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How to DOS yourself using LetsEncrypt and cert-manager

benjefferies profile image Ben Jefferies ・3 min read

The Early Days

DevOps is a challenging beast when you decide to move from a few EC2 instances and an RDS instance in AWS to a Kubernetes cluster even if it’s a managed service so it’s safe to say we’ve learned a few lessons in the process not leaving out this one. Towards the end of 2018, the Open Banking SaaS we’ve been developing for a while started to kick off and we managed to make a few sales to a couple of big banks, we knew the hacked together bash scripts and manually provisioned EC2 instances weren’t going to cut it so we thought we’d embrace Kubernetes. I would say I am reasonably proficient with docker and used PaaS such as CloudFoundry so in my naivety thought how hard could this Kubernetes stuff be. Very soon into the process, we realised how much we still had to learn and that it would be a steep learning curve.

Things are going well until…

Fast forward some time and we’ve been managing multiple clusters, automatically provisioning them with our CI/CD pipelines and things are going well. We do continuous deployment into our “master” cluster which is essentially the latest and greatest SaaS offering. We tear down and rebuild this environment nightly at 2 am to ensure we can reliably provision a cluster and no manual tweaks are causing the cluster to be stable. We notice that our functional tests fail every morning and it seems to resolve itself by the time we all start work so we start looking at the logs from the deployment, realising they’re giving nothing away. We add more logging and debugging. We start by using the common DNS tools, dig and nslookup.

$ nslookup service.bank.master.forgerock.financial
Non-authoritative answer:
*** Can't find service.bank.master.forgerock.financial: No answer
$ dig service.bank.master.forgerock.financial
; <<>> DiG 9.11.3-1ubuntu1.9-Ubuntu <<>> service.bank.master.forgerock.financial
;; global options: +cmd
;; Got answer:
;; ->>HEADER<<- opcode: QUERY, status: NOERROR, id: 44619
;; flags: qr rd ra; QUERY: 1, ANSWER: 0, AUTHORITY: 0, ADDITIONAL: 1
; EDNS: version: 0, flags:; udp: 65494
;service.bank.master.forgerock.financial. IN A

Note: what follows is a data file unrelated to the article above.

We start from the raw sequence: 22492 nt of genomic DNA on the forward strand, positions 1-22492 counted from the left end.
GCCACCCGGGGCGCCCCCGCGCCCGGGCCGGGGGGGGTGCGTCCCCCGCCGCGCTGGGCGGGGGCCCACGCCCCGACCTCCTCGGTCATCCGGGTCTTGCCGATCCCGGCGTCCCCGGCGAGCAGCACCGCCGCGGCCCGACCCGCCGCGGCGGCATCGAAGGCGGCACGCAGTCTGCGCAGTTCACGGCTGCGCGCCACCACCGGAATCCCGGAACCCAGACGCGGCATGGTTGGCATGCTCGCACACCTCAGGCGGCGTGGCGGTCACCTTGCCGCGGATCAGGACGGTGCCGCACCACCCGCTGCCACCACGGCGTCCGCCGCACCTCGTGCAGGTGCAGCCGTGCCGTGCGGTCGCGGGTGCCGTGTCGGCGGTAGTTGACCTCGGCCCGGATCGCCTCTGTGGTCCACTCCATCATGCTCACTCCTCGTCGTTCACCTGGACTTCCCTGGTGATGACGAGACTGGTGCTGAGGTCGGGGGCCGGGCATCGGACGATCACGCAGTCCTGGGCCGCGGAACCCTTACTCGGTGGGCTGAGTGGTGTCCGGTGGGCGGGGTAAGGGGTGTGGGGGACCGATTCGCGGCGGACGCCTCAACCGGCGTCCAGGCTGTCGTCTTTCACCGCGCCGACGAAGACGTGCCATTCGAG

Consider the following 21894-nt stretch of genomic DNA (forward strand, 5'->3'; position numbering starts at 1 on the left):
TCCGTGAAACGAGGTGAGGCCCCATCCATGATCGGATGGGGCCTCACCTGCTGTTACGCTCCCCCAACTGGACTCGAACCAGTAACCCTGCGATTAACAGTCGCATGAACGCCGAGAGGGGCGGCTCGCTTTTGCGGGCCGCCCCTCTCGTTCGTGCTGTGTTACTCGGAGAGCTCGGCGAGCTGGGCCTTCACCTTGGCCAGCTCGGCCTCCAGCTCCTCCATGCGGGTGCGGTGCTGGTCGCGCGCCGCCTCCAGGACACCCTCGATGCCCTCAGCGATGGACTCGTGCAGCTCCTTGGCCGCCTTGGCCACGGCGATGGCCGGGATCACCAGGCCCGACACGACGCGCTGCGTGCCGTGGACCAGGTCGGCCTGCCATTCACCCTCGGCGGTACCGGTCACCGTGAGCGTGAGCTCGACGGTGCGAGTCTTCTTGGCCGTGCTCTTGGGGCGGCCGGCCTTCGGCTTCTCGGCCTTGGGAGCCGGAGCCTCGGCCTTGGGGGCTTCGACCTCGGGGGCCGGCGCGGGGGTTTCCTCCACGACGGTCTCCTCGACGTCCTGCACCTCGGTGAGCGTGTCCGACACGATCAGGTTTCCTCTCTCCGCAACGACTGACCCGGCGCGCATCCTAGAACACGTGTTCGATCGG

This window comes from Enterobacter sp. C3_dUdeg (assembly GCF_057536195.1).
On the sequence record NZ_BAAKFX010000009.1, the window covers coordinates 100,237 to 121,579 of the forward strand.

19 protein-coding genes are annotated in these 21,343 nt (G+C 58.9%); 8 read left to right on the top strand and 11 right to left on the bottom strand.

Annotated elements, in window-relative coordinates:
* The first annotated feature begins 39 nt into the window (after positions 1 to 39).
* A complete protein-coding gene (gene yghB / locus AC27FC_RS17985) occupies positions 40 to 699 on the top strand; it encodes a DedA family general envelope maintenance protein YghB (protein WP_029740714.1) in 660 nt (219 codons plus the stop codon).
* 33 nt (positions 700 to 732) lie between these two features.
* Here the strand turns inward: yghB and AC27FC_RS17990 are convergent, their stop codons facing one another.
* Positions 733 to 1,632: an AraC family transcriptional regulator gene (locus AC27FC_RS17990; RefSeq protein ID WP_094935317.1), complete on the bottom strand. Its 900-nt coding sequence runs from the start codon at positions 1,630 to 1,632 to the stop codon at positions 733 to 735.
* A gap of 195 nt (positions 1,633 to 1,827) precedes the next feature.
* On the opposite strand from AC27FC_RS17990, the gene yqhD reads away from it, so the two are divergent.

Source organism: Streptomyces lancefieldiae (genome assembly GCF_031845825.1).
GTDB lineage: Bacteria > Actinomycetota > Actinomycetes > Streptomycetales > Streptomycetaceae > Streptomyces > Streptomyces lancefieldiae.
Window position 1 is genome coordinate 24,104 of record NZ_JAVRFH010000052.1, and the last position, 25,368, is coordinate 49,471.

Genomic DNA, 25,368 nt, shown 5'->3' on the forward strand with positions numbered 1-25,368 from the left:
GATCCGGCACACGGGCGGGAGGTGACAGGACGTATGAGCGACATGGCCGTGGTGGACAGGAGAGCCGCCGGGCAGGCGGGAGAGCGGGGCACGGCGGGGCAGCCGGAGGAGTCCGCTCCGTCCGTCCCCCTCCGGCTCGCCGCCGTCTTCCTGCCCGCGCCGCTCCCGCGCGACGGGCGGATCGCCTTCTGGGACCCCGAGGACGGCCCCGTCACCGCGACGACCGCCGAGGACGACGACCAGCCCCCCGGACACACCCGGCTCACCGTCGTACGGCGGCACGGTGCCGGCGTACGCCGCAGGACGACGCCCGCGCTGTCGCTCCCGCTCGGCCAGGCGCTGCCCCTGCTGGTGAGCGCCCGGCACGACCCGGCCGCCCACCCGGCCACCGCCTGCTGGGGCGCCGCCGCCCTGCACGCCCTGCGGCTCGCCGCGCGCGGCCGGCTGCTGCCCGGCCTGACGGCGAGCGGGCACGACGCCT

;; Query time: 49 msec
;; WHEN: Tue Oct 22 15:27:16 BST 2019
;; MSG SIZE  rcvd: 68

They show that the DNS doesn’t seem to be resolving for some of our domains A records. An A record is essentially the mapping between the domain name and the server it should resolve to. We’ve created a wildcard A record for our subdomain so it should be a catch-all right…?

LetsEncrypt and cert-manager

This is where we bring in cert-manager. If you’re not familiar with cert-manager it’s a service which pairs nicely with the TLS certificate issuing service LetsEncrypt which is great when you want simple automated TLS certificates that automatically renew. For LetsEncrypt to issue a TLS certificate for your domain it must first trust that you own the domain. There are two ways cert-manager can do this:

  1. Host an HTTP endpoint with a string LetsEncrypt knows about
  2. Add a DNS TXT record with a string LetsEncrypt knows about

We do the latter, so we provide cert-manager a restricted service account so it can dynamically add a DNS TXT record and prove to LetsEncrypt we own the domain. The TXT record is a record which can have an arbitrary string in it.

The Problem

Back to our problem. So we’re trying to diagnose why some of our domains resolve and others don’t when we came across an issue on the cert-manager GitHub repo suggesting something we quickly dismissed at first which described a situation where TXT records on subdomains that have a wildcard would not return the A record. This surely cannot be true or we would have heard of it before. We discuss the issue further when my colleague presses the idea further and we also come across a 2011 blog on the same topic. So, we go to work trying to manually reproduce the issue by adding a TXT record on a subdomain and poll it using dnschecker.org and slowly one DNS server at a time the DNS A record disappears. We remove the TXT record and the DNS A record comes back to life. We try adding an A record on the subdomain and the issue with the TXT record doesn’t manifest. The solution to this problem was explicitly having an A record per subdomain.

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Ben Jefferies


Engineer with a DevOps passion. DevOps should be at the heart of every successful engineering team


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